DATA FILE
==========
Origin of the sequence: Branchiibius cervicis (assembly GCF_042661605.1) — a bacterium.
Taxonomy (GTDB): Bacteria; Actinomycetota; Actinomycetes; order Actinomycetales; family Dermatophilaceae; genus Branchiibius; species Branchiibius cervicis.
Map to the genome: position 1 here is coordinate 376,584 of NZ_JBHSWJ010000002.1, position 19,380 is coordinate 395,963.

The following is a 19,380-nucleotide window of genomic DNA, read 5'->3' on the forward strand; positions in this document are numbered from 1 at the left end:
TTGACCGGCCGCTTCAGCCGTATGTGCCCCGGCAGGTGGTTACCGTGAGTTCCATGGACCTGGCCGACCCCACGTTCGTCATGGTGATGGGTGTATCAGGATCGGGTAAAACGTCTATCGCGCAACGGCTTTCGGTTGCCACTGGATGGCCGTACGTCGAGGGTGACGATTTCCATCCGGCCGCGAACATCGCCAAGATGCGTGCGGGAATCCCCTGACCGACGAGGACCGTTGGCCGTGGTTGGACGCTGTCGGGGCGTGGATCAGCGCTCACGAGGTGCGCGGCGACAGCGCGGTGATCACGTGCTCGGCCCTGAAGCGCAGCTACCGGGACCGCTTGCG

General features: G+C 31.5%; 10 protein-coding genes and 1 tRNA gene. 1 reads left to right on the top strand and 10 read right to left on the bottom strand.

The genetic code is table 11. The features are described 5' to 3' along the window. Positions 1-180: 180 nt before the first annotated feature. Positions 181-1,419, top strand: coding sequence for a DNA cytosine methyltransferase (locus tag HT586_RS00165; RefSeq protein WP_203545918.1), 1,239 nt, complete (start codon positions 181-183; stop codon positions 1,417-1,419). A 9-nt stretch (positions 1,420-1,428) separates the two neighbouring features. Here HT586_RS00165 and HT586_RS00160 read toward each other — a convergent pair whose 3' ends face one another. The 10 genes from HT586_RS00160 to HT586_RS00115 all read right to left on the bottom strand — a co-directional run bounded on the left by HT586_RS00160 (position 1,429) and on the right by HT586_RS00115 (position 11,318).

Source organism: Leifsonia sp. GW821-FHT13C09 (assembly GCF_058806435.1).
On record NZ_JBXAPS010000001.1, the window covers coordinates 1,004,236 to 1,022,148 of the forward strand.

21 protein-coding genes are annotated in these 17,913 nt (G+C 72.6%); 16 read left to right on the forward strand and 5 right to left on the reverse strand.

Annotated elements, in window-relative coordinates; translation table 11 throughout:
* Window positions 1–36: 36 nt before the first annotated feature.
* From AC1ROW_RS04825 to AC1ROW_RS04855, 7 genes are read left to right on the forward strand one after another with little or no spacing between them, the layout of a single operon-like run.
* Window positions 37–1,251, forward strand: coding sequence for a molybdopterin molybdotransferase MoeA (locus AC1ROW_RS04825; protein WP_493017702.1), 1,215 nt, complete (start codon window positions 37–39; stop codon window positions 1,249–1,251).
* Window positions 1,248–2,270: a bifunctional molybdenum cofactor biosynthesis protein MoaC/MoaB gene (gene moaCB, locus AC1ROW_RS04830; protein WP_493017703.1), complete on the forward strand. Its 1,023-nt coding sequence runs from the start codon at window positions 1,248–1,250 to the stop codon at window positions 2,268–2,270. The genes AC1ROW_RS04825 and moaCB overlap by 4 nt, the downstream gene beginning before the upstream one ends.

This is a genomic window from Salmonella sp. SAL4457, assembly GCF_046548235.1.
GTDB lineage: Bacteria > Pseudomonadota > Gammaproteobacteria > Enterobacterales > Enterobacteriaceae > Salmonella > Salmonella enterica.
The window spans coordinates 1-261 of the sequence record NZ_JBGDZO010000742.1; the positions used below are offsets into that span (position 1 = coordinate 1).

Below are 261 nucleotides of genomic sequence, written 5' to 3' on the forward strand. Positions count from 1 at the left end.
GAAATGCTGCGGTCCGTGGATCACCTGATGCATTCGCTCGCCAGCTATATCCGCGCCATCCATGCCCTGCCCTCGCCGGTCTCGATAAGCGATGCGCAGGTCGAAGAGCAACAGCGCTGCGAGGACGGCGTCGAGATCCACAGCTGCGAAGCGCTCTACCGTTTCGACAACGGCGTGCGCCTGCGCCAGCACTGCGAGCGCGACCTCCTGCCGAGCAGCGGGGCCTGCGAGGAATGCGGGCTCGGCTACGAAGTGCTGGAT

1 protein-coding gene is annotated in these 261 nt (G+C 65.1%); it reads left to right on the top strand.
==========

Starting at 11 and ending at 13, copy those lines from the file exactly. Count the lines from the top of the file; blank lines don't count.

Annotated elements, in window-relative coordinates; translation table 11 throughout:
* Window positions 1–36: 36 nt before the first annotated feature.
* From AC1ROW_RS04825 to AC1ROW_RS04855, 7 genes are read left to right on the forward strand one after another with little or no spacing between them, the layout of a single operon-like run.